Bushnell stressed that, in the wake of Romero's murder, Washington will continue supporting the ruling junta, "which is committed to basic economic and social reforms and to the improvement of human rights."
Bushnell told the subcomittee that the United States will not become military involved in El Salvador. "We will not use military force in situations where only domestic groups are in contention," he said.

Óscar Arnulfo Romero y Galdámez (August 15, 1917 – March 24, 1980) was a bishop of the Roman Catholic Church in El Salvador. He became the fourth Archbishop of San Salvador, succeeding Luis Chávez. He was assassinated on March 24, 1980.
As an archbishop who witnessed ongoing violations of human rights, Romero initiated and gave his status to a group which spoke out on behalf of the poor and the victims of the Salvadoran civil war. In many ways Romero was closely associated with Liberation Theology and openly condemned both Marxism and Capitalism.

In 1980, as he finished giving his homily during Mass, Romero was assassinated by a group headed by former major Roberto D'Aubuisson. This provoked an international outcry for reform in El Salvador. After his assassination, Romero was succeeded by Monsignor Arturo Rivera. In 1997, a cause for beatification and canonization into sainthood was opened for Romero, and Pope John Paul II bestowed upon him the title of Servant of God.

The process continues. He is considered by some the unofficial patron saint of the Americas and El Salvador and is often referred to as "San Romero" by Catholics in El Salvador. Outside of Catholicism, Romero is honored by other religious denominations of Christendom, including the Church of England through the Calendar in Common Worship. He is one of the ten 20th century martyrs who are depicted in statues above the Great West Door of Westminster Abbey in London. In 2008, he was chosen as one of the 15 Champions of World Democracy by the Europe-based magazine A Different View.

Assassination and funeral

Romero was shot by an M-16 assault rifle on March 24, 1980, while celebrating Mass at a small chapel located in a hospital called "La Divina Providencia", one day after a sermon where he had called on Salvadoran soldiers, as Christians, to obey God's higher order and to stop carrying out the government's repression and violations of basic human rights. According to an audio-recording of the Mass, he was shot while elevating the chalice at the end of the Eucharistic rite. When he was shot, his blood spilled over the altar.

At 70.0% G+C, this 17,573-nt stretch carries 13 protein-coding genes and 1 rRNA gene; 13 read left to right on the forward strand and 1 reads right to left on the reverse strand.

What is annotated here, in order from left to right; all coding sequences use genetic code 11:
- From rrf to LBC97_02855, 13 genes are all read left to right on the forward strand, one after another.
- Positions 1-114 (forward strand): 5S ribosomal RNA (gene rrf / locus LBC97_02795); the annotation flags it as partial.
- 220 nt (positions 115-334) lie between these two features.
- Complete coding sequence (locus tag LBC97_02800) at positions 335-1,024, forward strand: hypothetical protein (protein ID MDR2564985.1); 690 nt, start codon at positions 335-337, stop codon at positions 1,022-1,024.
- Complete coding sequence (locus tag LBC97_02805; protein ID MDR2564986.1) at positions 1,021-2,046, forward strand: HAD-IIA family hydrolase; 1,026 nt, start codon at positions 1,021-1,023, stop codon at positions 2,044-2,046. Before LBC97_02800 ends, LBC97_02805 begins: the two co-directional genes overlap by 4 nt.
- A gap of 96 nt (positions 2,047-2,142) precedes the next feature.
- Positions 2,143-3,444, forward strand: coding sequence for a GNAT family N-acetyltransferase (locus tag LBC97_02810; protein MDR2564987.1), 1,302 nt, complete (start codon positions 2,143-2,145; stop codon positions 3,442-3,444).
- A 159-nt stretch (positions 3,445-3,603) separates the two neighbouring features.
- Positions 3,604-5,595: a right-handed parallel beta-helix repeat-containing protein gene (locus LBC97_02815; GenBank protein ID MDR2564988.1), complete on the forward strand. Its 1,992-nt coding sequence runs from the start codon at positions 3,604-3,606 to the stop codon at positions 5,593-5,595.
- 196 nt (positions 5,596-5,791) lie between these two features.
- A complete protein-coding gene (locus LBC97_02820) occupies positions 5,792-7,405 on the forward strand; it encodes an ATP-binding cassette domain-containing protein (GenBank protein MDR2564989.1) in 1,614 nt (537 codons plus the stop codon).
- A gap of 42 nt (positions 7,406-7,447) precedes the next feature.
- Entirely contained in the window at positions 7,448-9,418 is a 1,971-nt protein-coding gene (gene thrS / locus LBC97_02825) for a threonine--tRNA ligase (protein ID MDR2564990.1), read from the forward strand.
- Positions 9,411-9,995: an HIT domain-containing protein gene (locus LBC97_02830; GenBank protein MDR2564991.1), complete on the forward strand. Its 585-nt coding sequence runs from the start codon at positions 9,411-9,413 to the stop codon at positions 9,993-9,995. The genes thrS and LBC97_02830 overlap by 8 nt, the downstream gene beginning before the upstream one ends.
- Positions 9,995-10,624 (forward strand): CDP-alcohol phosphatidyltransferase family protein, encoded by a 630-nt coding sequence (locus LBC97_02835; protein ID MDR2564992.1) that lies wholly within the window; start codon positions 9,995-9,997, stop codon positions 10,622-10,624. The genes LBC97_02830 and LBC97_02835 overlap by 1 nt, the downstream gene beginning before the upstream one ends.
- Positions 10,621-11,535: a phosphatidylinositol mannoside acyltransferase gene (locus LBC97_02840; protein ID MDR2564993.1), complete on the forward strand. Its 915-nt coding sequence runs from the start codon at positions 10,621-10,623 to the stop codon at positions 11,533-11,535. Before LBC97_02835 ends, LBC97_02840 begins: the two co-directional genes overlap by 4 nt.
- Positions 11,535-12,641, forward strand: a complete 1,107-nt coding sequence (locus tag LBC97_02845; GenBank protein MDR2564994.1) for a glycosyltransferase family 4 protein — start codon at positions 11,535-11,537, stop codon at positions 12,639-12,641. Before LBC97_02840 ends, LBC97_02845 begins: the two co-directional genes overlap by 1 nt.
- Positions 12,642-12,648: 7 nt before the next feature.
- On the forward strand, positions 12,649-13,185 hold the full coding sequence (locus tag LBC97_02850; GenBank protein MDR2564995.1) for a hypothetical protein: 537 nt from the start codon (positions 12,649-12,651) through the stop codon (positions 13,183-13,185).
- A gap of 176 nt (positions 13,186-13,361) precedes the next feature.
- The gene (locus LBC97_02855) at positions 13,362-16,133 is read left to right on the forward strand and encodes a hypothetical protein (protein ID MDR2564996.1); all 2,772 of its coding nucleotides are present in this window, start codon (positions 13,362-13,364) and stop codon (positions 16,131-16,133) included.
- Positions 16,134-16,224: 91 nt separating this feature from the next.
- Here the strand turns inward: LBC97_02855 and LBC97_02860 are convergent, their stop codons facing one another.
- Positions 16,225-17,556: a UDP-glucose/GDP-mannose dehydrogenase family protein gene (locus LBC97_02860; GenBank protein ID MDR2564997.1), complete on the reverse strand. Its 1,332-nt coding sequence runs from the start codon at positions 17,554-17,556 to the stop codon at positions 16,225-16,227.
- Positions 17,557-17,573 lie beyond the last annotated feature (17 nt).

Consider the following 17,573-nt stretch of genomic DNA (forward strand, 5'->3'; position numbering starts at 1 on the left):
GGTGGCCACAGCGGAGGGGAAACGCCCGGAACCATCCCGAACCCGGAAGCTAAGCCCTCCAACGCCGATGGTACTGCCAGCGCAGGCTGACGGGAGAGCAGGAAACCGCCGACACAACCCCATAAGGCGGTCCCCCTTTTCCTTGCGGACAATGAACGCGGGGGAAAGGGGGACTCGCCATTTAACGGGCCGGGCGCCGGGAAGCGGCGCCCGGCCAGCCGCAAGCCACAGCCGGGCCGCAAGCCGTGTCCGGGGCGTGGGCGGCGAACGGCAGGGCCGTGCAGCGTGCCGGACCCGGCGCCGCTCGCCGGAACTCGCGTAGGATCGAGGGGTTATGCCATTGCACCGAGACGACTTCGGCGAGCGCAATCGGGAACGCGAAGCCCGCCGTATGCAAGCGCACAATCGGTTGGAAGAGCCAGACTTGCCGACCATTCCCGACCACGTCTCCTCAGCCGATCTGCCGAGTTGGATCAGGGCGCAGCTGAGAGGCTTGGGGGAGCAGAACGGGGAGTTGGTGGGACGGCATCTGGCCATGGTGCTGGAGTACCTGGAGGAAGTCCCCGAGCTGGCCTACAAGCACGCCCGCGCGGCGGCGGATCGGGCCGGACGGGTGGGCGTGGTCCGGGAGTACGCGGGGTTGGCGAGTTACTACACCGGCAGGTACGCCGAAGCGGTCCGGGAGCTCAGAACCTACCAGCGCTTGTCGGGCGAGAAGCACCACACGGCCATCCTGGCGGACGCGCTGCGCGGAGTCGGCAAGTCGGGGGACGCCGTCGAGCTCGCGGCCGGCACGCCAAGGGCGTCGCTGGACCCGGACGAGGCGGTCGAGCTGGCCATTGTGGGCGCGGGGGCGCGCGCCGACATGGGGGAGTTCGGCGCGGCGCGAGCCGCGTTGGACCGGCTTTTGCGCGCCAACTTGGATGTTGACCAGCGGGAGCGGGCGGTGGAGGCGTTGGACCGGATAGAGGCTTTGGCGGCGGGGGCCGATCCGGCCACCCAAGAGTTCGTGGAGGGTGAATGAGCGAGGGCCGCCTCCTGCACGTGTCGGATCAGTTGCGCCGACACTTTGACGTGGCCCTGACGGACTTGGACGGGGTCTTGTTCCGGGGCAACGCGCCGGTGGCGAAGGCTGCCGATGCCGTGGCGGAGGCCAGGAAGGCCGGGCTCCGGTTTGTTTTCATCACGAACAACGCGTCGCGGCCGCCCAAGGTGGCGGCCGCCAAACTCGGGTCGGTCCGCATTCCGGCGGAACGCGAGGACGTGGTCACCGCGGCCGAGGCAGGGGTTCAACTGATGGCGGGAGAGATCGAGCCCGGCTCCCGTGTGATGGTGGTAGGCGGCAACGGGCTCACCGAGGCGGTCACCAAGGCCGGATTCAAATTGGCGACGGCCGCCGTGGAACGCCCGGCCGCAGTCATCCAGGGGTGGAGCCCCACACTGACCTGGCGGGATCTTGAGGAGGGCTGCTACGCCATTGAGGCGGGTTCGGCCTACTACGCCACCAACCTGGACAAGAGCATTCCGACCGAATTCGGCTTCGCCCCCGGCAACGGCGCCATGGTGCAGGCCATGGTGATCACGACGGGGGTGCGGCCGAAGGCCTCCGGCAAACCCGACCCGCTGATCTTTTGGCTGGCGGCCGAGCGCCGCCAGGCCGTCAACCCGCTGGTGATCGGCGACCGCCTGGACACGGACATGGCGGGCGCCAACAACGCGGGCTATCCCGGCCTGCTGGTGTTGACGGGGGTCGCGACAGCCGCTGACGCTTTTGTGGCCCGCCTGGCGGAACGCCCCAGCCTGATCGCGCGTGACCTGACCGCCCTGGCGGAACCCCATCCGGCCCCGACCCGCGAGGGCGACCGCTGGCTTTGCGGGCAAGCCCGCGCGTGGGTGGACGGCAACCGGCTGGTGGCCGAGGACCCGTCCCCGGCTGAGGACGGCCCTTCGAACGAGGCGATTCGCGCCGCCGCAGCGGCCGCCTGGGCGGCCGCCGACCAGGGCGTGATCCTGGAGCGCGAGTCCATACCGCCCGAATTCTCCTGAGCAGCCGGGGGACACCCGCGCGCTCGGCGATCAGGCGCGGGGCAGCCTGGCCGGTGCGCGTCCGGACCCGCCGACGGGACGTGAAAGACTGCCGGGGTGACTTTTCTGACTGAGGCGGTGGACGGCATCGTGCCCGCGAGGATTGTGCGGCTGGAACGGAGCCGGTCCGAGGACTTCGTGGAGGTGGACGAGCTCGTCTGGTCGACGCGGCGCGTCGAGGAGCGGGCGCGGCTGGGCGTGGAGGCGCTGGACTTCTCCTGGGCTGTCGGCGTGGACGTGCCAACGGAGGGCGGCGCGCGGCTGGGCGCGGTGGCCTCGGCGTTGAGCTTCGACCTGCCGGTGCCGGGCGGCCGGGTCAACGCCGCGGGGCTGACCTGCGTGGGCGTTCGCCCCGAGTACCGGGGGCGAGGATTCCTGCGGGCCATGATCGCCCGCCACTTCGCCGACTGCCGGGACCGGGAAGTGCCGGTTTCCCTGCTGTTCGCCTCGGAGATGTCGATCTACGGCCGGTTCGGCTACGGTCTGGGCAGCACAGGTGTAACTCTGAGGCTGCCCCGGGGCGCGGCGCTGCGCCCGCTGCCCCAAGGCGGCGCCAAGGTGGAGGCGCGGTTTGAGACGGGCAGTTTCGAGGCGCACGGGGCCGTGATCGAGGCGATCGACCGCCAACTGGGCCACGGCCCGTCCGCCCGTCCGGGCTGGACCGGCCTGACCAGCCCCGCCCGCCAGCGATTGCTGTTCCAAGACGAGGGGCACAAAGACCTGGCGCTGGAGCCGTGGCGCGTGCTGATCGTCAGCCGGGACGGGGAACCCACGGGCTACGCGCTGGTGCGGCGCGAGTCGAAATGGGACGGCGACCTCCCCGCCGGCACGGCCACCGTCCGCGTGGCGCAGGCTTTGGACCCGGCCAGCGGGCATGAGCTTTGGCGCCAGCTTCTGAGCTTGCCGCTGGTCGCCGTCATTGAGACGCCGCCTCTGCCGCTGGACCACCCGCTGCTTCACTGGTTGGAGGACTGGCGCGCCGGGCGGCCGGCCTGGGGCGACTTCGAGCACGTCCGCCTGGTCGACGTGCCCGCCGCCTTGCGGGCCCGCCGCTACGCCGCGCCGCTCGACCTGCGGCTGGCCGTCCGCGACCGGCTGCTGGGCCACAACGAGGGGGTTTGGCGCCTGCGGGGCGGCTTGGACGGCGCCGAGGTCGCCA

It is believed that the assassins were members of a death squad. This view was supported in 1993 by an official U.N. report, which identified the man who ordered the killing as former Major and School of the Americas graduate Roberto D'Aubuisson.

He had also planned to overthrow the government in a coup. Later he founded the political party Nationalist Republican Alliance (ARENA), and organized death squads that systematically carried out politically-motivated assassinations and other human rights abuses in El Salvador. Álvaro Rafael Saravia, a former captain in the Salvadoran Air Force, was chief of security for Roberto D'Aubuisson and an active member of these death squads.

In 2003, a U.S. human rights organization, the Center for Justice and Accountability, filed a civil action against Saravia. In 2004, he was found liable by a US District Court under the Alien Tort Claims Act (ATCA) for aiding, conspiring, and participating in the assassination of Archbishop Romero. Saravia was ordered to pay $10 million dollars for extrajudicial killing and crimes against humanity pursuant to the ATCA.